Bad News, Good News on California Budget/Fiscal Front

Following up on Adam’s earlier post on his new policy brief detailing California’s package of budget-related ballot measures, there are several noteworthy items to highlight on the California fiscal front:

  • Our colleagues at released an excellent new video, Hasta La Vista, Arnold: What California’s Mess Means for America, documenting Gov. Arnold Schwarzenegger’s failed attempt to cut taxes, trim spending, and return the state to economic prosperity.
  • The fiscal pain is far from over in the Golden State. As the Sac Bee reported on Tuesday, California’s projected budget deficit has grown to as much as $21.3 billion through next June. Yes, that is over and above the $45 billion deficit state leaders closed earlier this year.
  • As the Sacramento Bee reports, California is getting ready to ask Congress to take an unprecedented step of issuing short-term guarantees for the state’s emergency borrowing. I suspect this proposal will be met with well-justified skepticism in D.C.—after all, if you were AAA-rated, would you be eager to provide a backstop for the state with the worst credit risk and a looming fiscal disaster?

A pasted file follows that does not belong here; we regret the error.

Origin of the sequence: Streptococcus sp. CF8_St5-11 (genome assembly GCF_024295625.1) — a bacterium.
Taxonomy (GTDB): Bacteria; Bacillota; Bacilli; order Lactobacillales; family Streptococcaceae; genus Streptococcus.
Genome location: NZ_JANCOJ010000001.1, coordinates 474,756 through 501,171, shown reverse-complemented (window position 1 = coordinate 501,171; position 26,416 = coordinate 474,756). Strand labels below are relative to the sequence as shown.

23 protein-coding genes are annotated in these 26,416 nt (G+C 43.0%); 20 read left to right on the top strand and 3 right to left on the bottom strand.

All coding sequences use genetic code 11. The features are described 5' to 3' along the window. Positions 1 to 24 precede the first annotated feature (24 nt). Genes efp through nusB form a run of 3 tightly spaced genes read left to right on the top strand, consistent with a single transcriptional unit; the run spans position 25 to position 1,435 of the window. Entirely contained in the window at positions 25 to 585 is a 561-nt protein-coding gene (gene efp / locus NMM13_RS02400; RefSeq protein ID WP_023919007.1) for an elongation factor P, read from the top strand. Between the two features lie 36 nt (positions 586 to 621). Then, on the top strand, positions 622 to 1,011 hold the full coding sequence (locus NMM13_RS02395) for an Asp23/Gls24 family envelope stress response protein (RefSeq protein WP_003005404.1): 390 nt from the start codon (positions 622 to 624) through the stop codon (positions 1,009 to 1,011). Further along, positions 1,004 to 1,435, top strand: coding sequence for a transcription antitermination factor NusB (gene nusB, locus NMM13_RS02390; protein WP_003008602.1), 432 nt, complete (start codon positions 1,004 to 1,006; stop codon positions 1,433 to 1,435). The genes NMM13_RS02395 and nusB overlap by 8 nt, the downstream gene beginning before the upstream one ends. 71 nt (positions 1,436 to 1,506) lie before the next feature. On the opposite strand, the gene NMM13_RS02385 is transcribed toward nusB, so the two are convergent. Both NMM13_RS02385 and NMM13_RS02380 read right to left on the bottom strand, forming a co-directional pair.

• In positive news, the L.A. Times reports that Gov. Schwarzenegger has developed a proposal to raise an estimated $600 million to $1 billion though the divestiture of state property. A state property inventory has been effectively sitting on the shelf since the Governor’s early days, so in one sense my reaction is “better late than never.” But I do think that the oft-maligned Governor deserves acknowledgement for driving this sensible initiative forward (though there’s a lot more divestiture potential than just $1 billion, to be sure).
  • In more good news, a new Rasmussen poll of California voters finds overwhelming support for spending cuts: “Seventy-three percent (73%) of California voters oppose raising state income taxes to eliminate the budget deficit. Raising the state sales tax is opposed by 69%. At the same time, 69% favor major cuts in government spending to eliminate the budget deficit. Just 16% oppose the spending cuts.”

For more, see Reason’s California-related research and commentary.

Leonard Gilroy is vice president of government reform at Reason Foundation, a nonprofit think tank advancing free minds and free markets. He also serves as senior managing director of the Pension Integrity Project at Reason Foundation, which assists policymakers and other stakeholders in designing, analyzing and implementing public sector pension reforms.